New Delhi: Russia says a new Cold War is in the offing. The context is provided by the tit-for-tat expulsion of diplomats by the West and by Russia following the attempted murder of a former Soviet double agent and his daughter in the United Kingdom. The Cold War derives its distinct identity from the ideological hostility and rivalry between the East and the West and covers the decades between the end of World War II and the collapse of the Soviet Union. What’s unfolding today is not the orthodox Cold War but an unconventional version whose understanding is necessary to contain tensions. It was hoped that the end of the Soviet Union would inaugurate an era of global peace and order with Russia playing an important and even central role. That has not happened. Why that has not has to be investigated, and global powers unfortunately are devoting little to no attention to this.

Most students of Russian history have reached the uncomforting conclusion that the October Revolution did not fundamentally alter traditional Russian authoritarianism that came to be led by the Tsars and later by the Bolshevists. Soviet Russia’s descent into chaos first under Mikhail Gorbachev and then Boris Yeltsin was made possible by the absence of democratic institutions and the moderating and stabilizing forces of the market. The West did not gain the confidence of ordinary Russians by taking advantage of the disarrangement and rushing in to plunder. In reaction to the hopelessness generated by both Gorbachev and Yeltsin, Russians turned to the national security establishment as a last resort, and it readily provided Vladimir Putin. The Russian Orthodox Church has also played a role in Russian exceptionalism. Exceptionalism is usually used in the context of US foreign policy. But its chief characteristics apply to Russian geopolitics as well. The United States may claim to intervene abroad to preserve democracy, the market economy, the rule of law, human rights and so forth which make it in its eyes an exceptional global power. Russia could as well claim exceptionalism for a different set of political, economic and moral objectives. The one thing that sets it quite apart is its Orthodox Church. Church issues have affected Russia’s relations with the rest of the world for long. Orthodox Church grievances lay at the core of the Crimean War, for example, and it was no accident that a Catholic power, France, rallied Western Europe to ally with Turkey against Russia. The Catholic Church was also a thorn in Soviet Russia’s side from the first days of the Revolution. Roman Catholic Church appointments during the Cold War going up to the Pope were in definite measure influenced by East-West rivalry. The Polish uprising during the Cold War had Catholic roots. By the same token, Vladimir Putin commands the unqualified support of the Orthodox Church in his jousts with the West.

The simple point is this. Russia’s rivalry with the West goes beyond the present and even past the dark decades of the Cold War. It is scarcely an accident that two Western military adventurers, Napoleon Bonaparte and Adolf Hitler, considered Russia as cardinal to their ambitions of world dominion. In counter, Russia pursed Napoleon to Paris and Hitler to Berlin. The West may make light of this history but they are dear to Russians. When Putin plays upon the average Russian’s fear of an expansionary West, he doesn’t have to try too hard. The eastward expansion of NATO and the European Union instigate the worst horrors of encirclement in the Kremlin, which then matches it with misadventures like the annexation of the Crimea and the de facto partition of Ukraine. All this may not amount to a Cold War because the conditions and the circumstances have dramatically changed. Effectively, China is the number two global power after the United States and not Russia. The Russian economy is a tenth of the United States’ and of Western Europe as a whole. If not a Cold War, the situation may add up to a Cold War-lite, and it is definitely tilted against Russia: On most parameters, that is, except one. Militarily, Russia has lost none of its pugnacity. It is challenging the West and especially the United States to a greater degree than during the Cold War. Its foreign interventions are rapid and purposeful. In the strategic military realm, Russia is somewhat able to compensate for its economic backwardness. It is not clear how Cold War-lite will end or even whether it will end at all without previously blowing up the world in a thermonuclear tragedy.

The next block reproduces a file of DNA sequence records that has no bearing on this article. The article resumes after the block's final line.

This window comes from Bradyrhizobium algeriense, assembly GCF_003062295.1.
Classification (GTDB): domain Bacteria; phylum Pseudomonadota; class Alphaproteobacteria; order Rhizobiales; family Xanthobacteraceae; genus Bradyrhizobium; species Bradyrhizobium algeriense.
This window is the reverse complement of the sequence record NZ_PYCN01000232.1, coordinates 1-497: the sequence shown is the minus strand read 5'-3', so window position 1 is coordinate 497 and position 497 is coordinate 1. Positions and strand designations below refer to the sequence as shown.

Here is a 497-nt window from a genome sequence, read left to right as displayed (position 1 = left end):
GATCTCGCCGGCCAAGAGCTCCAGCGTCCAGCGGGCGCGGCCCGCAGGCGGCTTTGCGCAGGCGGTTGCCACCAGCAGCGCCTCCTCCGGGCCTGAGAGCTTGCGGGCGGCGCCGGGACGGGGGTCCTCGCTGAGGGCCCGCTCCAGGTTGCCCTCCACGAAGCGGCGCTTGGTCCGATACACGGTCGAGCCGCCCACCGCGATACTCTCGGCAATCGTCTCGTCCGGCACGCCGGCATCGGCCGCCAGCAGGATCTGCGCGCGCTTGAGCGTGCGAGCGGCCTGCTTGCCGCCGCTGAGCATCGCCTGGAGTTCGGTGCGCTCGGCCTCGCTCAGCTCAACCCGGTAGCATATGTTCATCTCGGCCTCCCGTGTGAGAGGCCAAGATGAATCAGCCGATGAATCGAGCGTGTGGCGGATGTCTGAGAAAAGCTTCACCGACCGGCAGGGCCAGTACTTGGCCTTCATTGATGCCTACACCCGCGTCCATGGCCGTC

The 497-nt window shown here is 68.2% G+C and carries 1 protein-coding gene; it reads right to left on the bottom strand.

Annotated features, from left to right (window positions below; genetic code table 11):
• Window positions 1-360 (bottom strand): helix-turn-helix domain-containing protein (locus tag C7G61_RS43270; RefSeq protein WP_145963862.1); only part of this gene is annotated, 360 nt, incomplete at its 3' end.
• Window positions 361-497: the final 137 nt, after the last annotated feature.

Wars prosecuted without political objectives are peculiarly dangerous because they could be waged for dreadfully long periods and still not produce clear winners. World War I is a good example. Anything could have set it off besides the Archduke’s assassination. Cold War-lite is taking on that character. Russia is not wrong to demand proof of its involvement in the murderous attack on one of its former agents. The West, however, has no patience for the niceties of forensics and has adjudged Russia guilty without trial. The diplomatic expulsions on all sides marginally exceed the numbers at the height of the Cold War. It is Russia versus the West all over again, and it has the look of turning ugly. History is repeating itself without the option of farce.